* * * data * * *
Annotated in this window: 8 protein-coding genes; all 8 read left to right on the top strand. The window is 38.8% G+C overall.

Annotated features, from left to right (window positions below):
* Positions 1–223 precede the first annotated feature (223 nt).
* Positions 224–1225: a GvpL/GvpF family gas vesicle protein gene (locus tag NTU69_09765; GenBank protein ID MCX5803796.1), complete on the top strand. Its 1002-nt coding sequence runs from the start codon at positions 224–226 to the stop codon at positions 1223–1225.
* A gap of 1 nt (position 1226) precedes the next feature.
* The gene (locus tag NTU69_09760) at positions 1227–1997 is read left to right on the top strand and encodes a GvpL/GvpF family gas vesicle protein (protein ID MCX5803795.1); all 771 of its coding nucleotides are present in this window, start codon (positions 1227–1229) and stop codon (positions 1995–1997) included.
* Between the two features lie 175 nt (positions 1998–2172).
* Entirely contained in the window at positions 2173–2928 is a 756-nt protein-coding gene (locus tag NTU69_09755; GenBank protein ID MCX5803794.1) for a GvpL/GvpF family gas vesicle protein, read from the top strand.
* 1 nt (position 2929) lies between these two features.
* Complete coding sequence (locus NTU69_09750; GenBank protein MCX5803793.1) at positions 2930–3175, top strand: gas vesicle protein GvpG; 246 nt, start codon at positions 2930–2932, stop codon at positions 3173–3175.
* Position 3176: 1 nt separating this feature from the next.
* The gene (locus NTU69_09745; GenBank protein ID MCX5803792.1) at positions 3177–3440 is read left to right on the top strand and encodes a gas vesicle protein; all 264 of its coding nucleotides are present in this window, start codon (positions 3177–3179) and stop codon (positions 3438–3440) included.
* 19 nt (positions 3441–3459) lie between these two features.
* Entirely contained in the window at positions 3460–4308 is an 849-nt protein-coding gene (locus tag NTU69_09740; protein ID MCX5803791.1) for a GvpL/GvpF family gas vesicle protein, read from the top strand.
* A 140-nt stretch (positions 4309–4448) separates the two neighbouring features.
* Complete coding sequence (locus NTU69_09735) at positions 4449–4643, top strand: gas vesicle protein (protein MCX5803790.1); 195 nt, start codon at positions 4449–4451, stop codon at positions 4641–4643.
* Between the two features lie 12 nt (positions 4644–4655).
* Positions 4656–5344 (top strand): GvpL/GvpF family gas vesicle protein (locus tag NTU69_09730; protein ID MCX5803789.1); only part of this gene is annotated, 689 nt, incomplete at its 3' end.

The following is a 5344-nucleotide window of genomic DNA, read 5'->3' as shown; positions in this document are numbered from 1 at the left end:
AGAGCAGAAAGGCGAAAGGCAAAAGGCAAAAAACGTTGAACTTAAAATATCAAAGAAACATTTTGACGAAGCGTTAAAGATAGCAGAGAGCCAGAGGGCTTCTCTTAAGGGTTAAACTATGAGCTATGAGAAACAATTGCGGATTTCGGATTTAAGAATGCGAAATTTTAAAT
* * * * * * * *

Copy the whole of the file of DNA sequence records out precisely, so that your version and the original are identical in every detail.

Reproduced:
Annotated in this window: 8 protein-coding genes; all 8 read left to right on the top strand. The window is 38.8% G+C overall.

Annotated features, from left to right (window positions below):
* Positions 1–223 precede the first annotated feature (223 nt).
* Positions 224–1225: a GvpL/GvpF family gas vesicle protein gene (locus tag NTU69_09765; GenBank protein ID MCX5803796.1), complete on the top strand. Its 1002-nt coding sequence runs from the start codon at positions 224–226 to the stop codon at positions 1223–1225.
* A gap of 1 nt (position 1226) precedes the next feature.
* The gene (locus tag NTU69_09760) at positions 1227–1997 is read left to right on the top strand and encodes a GvpL/GvpF family gas vesicle protein (protein ID MCX5803795.1); all 771 of its coding nucleotides are present in this window, start codon (positions 1227–1229) and stop codon (positions 1995–1997) included.
* Between the two features lie 175 nt (positions 1998–2172).
* Entirely contained in the window at positions 2173–2928 is a 756-nt protein-coding gene (locus tag NTU69_09755; GenBank protein ID MCX5803794.1) for a GvpL/GvpF family gas vesicle protein, read from the top strand.
* 1 nt (position 2929) lies between these two features.
* Complete coding sequence (locus NTU69_09750; GenBank protein MCX5803793.1) at positions 2930–3175, top strand: gas vesicle protein GvpG; 246 nt, start codon at positions 2930–2932, stop codon at positions 3173–3175.
* Position 3176: 1 nt separating this feature from the next.
* The gene (locus NTU69_09745; GenBank protein ID MCX5803792.1) at positions 3177–3440 is read left to right on the top strand and encodes a gas vesicle protein; all 264 of its coding nucleotides are present in this window, start codon (positions 3177–3179) and stop codon (positions 3438–3440) included.
* 19 nt (positions 3441–3459) lie between these two features.
* Entirely contained in the window at positions 3460–4308 is an 849-nt protein-coding gene (locus tag NTU69_09740; protein ID MCX5803791.1) for a GvpL/GvpF family gas vesicle protein, read from the top strand.
* A 140-nt stretch (positions 4309–4448) separates the two neighbouring features.
* Complete coding sequence (locus NTU69_09735) at positions 4449–4643, top strand: gas vesicle protein (protein MCX5803790.1); 195 nt, start codon at positions 4449–4451, stop codon at positions 4641–4643.
* Between the two features lie 12 nt (positions 4644–4655).
* Positions 4656–5344 (top strand): GvpL/GvpF family gas vesicle protein (locus tag NTU69_09730; protein ID MCX5803789.1); only part of this gene is annotated, 689 nt, incomplete at its 3' end.

The following is a 5344-nucleotide window of genomic DNA, read 5'->3' as shown; positions in this document are numbered from 1 at the left end:
AGAGCAGAAAGGCGAAAGGCAAAAGGCAAAAAACGTTGAACTTAAAATATCAAAGAAACATTTTGACGAAGCGTTAAAGATAGCAGAGAGCCAGAGGGCTTCTCTTAAGGGTTAAACTATGAGCTATGAGAAACAATTGCGGATTTCGGATTTAAGAATGCGAAATTTTAAAT